AVAILABLE ON BLU-RAY AND DVD
RUNNING TIME: 105 mins
REVIEWED BY: Dr Lenera, Official HCF Critic
While sailing, Sinbad obtains an amulet carried by a small winged creature belonging to aan evil magician named Koura, and has a strange dream which includes a mysterious girl with an eye tattooed on her right palm. A storm throws his ship off course, and Sinbad and his men find themselves in the country of Marabia. The Grand Vizier says that Sinbad’s amulet is actually one piece of a puzzle; the Vizier has another. The three pieces, when joined together, will reveal a map showing the way to the Fountain of Destiny, hidden somewhere on the lost continent of Lemuria. He who bears the three pieces of the puzzle to the fountain will receive youth, a shield of darkness, and a crown of untold riches. Sinbad sets sail, taking with him the Vizier and a slave girl called Margiana, the girl he saw in his dream- but Koura is also heading that way….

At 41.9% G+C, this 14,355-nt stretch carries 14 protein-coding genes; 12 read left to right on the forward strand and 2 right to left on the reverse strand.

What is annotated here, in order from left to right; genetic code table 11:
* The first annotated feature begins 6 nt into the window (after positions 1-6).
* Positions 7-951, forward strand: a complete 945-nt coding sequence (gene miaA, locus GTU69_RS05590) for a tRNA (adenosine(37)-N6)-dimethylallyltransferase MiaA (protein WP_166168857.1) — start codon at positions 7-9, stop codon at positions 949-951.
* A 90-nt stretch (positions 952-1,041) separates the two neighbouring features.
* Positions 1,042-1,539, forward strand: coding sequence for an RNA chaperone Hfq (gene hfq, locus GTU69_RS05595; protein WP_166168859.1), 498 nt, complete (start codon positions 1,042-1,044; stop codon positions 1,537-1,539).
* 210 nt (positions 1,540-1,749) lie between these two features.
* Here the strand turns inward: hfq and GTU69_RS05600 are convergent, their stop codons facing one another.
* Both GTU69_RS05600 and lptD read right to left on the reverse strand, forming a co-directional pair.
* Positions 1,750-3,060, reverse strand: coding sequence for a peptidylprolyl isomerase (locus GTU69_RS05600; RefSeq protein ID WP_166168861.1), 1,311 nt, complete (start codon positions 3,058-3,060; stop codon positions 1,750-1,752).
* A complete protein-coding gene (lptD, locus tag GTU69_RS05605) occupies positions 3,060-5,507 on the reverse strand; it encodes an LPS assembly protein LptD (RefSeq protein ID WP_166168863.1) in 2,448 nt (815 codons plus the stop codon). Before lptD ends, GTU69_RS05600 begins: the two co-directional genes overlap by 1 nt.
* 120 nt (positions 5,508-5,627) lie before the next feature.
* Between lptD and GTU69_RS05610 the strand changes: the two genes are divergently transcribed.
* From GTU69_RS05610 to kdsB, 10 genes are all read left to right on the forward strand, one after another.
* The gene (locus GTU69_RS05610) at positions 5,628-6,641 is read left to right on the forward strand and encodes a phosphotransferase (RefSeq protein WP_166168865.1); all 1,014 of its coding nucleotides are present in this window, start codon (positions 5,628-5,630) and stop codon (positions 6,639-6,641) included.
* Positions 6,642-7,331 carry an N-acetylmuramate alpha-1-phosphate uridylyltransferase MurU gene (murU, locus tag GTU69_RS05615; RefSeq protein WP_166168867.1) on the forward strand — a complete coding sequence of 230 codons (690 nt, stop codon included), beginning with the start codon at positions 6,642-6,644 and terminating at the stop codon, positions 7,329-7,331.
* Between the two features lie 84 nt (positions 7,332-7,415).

Which is the best of the three Harryhausen/Schneer Sinbads? I would imagine that The 7th Voyage Of Sinbad would be top in most people’s affections, followed by The Golden Voyage Of Sinbad, though the latter is possibly gaining in popularity of late, which kind of mirrors how I’ve felt about it over the years. Its slower pace and more sober tone meant that it used to be a most distinct ‘second’ in my view for a great many years, but my more recent watchings of the film, and especially my one of the Blu-ray a few days ago, have increasingly picked up on its qualities, and no longer will I wonder why some people prefer it. In some respects, I’ll even now admit that it’s better. It has a more authentic Middle Eastern atmosphere, better dialogue, and it ties with Jason And The Argonauts as representing both the artistic and the technical peak of Harryhausen’s Dynamation effects. It isn’t quite as much fun as 7th Voyage Of Sinbad to me though, lacking some of its childlike sense of wonder, and suffers a little by not having any really ‘large’ creatures. It’s all down to taste though; The Golden Voyage Of Sinbad is certainly more mature, even adult, in tone, and I’ll happily watch films both every two or three years. With this particular sequel [though is it technically a sequel, seeing as it doesn’t follow on from the earlier movie at all?], they really did it right, succeeding in making a picture which had a very different feel to the predecessor yet still retained its basic plot elements and was clearly from some of the same creators.